TM: Your work (in general) focuses on feminist tropes in the media. Can you expand on expand?

 

EZ: The ubiquity of the female body in advertising is easy material to find and ripe for critiquing. There is a lot of conversation and activism that turns this content into a larger conversation. The language of collage is one that is dependent on deep visual cognizance, a subliminal engagement with images that we are inundated with through advertising we see regularly in magazines, screens and billboards. We’re semiotically sophisticated. There is a danger in the way we navigate our visual landscape versus our ability to articulate and critique how this operates or what the long-term effects will be. We’re passive perhaps out of visual exhaustion. When we use voice and language there is a potential shift from passive to active. Once you can name what is happening, you can have agency to build on its future essentially rather than be led through someone else’s ideas.

 

TM: The juxtaposition of collage and sculpture in your exhibitions are extensions of your collages, can you expand on your process of fitting together the two medias?

 

EZ: In 2008 I put a sculpture and a collage facing each other on an angle in a square space. Sign of the Times is a larger than life black serpentine stone carved sculpture of a hand with two fingers posed in the sign of V for Victory. Pelly’s Mission 2982 is a 5.5”X6’ large framed collage of a mother ship floating in deep space in the year 2982. Together, facing each other it means peace to the future. Separately, they have their own associations and can stand by themselves.

 

After this, I started to think about what happens when you make things fluid. Its fun to figure out the sweet spot where something I’ve made can be autonomous and mutable, mercurial and resilient. I like to think that we as individuals can strive for the same characteristics for each other that we might want for a material existence.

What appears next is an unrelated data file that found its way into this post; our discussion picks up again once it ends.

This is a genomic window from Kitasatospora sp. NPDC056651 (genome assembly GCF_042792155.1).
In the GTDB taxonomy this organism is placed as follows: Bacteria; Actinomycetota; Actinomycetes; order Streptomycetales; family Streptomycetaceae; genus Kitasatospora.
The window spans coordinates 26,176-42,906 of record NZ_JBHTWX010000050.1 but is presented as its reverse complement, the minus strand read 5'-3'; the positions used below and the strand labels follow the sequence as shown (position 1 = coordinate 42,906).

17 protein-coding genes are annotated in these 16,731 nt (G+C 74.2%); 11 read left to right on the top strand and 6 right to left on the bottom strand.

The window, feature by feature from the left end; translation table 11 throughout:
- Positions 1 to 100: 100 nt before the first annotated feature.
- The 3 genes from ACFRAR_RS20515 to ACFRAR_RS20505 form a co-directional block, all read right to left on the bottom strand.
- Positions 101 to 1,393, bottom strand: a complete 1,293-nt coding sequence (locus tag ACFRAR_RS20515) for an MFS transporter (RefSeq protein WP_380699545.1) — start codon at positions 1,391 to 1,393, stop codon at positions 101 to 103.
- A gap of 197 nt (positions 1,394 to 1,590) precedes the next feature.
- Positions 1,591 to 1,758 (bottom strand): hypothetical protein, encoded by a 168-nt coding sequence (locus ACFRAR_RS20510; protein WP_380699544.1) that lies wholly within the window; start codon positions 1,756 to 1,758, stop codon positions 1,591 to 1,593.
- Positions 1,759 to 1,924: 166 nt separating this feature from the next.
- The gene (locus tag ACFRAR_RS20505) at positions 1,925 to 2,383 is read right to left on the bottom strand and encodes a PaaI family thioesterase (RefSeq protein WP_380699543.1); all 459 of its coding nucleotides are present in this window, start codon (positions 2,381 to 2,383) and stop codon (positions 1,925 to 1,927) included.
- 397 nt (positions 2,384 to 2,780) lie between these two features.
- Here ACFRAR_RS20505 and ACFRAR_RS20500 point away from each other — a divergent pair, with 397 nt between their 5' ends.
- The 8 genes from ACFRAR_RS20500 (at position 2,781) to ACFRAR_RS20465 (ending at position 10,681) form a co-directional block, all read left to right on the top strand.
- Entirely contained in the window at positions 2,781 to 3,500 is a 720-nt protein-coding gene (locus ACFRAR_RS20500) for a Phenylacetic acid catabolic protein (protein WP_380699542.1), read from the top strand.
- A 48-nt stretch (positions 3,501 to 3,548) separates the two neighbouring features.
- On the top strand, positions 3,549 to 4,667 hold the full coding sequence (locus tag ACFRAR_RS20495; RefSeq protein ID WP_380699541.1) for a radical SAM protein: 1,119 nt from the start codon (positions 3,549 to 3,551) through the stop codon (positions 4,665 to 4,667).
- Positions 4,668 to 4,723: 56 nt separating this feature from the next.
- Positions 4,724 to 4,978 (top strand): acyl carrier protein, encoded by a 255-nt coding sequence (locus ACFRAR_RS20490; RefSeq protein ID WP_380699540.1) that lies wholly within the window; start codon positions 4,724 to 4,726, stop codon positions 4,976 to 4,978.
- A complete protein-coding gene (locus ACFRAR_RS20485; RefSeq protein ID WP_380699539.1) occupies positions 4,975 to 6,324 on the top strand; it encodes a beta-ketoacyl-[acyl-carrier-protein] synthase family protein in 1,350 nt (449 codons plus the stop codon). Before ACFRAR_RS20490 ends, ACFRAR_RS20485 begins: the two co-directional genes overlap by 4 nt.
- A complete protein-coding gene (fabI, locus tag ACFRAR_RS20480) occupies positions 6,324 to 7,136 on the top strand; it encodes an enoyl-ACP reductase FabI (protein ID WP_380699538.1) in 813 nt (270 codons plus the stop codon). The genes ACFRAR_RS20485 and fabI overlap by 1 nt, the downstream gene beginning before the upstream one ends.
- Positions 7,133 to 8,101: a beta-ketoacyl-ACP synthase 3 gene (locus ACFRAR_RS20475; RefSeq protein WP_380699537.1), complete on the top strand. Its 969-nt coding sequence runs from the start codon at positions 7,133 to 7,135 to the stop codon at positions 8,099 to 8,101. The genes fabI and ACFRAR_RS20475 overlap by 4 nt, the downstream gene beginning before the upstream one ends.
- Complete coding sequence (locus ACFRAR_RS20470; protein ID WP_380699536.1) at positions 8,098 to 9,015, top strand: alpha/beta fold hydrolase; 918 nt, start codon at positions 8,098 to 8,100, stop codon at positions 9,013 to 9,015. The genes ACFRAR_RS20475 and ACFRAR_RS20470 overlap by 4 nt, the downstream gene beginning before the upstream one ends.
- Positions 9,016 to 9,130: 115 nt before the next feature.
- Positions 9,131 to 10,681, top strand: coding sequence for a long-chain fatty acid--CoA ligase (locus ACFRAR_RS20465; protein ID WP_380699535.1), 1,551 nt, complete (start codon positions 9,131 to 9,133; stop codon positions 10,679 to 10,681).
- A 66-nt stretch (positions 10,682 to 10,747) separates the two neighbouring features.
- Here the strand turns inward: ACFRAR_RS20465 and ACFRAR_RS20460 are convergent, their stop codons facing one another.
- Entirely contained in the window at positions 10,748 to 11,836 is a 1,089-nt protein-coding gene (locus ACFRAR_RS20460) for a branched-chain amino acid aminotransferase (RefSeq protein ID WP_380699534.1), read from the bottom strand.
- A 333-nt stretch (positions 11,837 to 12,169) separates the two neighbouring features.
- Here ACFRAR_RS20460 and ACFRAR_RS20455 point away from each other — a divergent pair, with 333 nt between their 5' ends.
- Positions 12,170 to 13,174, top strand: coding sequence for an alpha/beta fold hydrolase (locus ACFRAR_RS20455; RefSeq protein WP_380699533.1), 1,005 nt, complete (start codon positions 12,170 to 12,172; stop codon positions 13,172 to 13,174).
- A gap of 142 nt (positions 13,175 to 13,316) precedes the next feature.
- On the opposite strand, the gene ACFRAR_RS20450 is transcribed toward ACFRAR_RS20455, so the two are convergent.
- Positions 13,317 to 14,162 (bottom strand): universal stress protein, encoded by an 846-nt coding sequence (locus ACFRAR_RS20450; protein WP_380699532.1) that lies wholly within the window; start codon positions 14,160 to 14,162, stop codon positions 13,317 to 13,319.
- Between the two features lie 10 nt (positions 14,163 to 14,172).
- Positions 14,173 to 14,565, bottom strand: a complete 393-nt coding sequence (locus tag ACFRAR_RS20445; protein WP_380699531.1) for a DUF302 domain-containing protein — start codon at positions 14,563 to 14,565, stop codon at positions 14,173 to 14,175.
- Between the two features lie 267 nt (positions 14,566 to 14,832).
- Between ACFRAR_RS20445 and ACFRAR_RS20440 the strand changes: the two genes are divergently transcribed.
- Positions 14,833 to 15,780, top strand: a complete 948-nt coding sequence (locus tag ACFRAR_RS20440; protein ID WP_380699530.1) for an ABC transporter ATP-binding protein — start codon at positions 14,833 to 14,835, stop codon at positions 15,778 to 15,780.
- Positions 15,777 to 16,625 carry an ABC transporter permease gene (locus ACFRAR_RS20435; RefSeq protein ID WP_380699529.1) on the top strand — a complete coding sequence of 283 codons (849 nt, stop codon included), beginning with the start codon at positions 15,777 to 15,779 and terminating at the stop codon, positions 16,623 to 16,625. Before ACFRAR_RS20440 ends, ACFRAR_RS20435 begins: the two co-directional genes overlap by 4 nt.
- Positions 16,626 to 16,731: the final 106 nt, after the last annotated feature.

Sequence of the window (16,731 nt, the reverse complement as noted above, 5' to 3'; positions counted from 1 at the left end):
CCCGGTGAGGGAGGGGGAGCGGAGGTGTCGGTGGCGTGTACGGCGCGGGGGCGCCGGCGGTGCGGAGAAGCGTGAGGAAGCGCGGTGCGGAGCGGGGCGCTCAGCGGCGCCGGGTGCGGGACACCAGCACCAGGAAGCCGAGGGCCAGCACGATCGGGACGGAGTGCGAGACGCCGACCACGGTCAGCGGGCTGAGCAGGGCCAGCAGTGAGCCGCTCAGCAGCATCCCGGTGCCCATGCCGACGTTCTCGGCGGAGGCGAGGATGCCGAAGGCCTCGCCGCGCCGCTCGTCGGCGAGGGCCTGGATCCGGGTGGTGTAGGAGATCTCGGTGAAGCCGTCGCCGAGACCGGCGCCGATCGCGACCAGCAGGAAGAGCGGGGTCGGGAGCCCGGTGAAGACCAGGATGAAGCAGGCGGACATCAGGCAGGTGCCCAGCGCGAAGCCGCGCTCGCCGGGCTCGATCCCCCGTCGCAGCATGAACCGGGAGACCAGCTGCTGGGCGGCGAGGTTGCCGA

In 2013 I put sculpture and collage directly together in a piece titled The Spector, The Serpent, The Ghost, The Thing. Gold plated bronze stiletto heels prop up and frame a large collage mounted on aluminum that leans against the wall. This positioning of the collage on the sculpture moved forward this earlier idea of collage in conversation with sculpture. This required each part in order to make it a whole.

 

TM:  May you share some of your main influences?

 

EZ: Recently I’ve been watching a lot of video documentation of art related panels discussing feminism and also photography; thinking about ego and empathy. I watched this great panel that had Mary Kelly, Catherine Lord and Andrea Fraser speaking at UC Irvine a little while ago. Each speaker talked about real things, life, biographical events that shaped their thinking and it was so refreshing to listen to what they had to say rather than speaking through the theoretical. I feel like I learned so much.

 

I saw this amazing show at the Guggenheim recently titled Photo Poetics: An Anthology, curated by Jennifer Blessing and dedicated to the work of Sarah Charlesworth. It was a really smart show with a ton of good work that allowed me to dig deeply into a bunch of different internet rabbit-holes researching a particular history and the work that thinks through that. And this flows from the last tangentially. There’s a Moyra Davey piece that The Metropolitan Museum recently acquired titled Kevin Ayers. It’s great. It’s dedicated to an idea she read in his (Kevin Ayers, musician) obituary; I think the clever people are the one’s who do as little as possible. I can get on board with that especially after spending some time in New York. Chilling is a good influence for me. Being productive and chilled out is an art.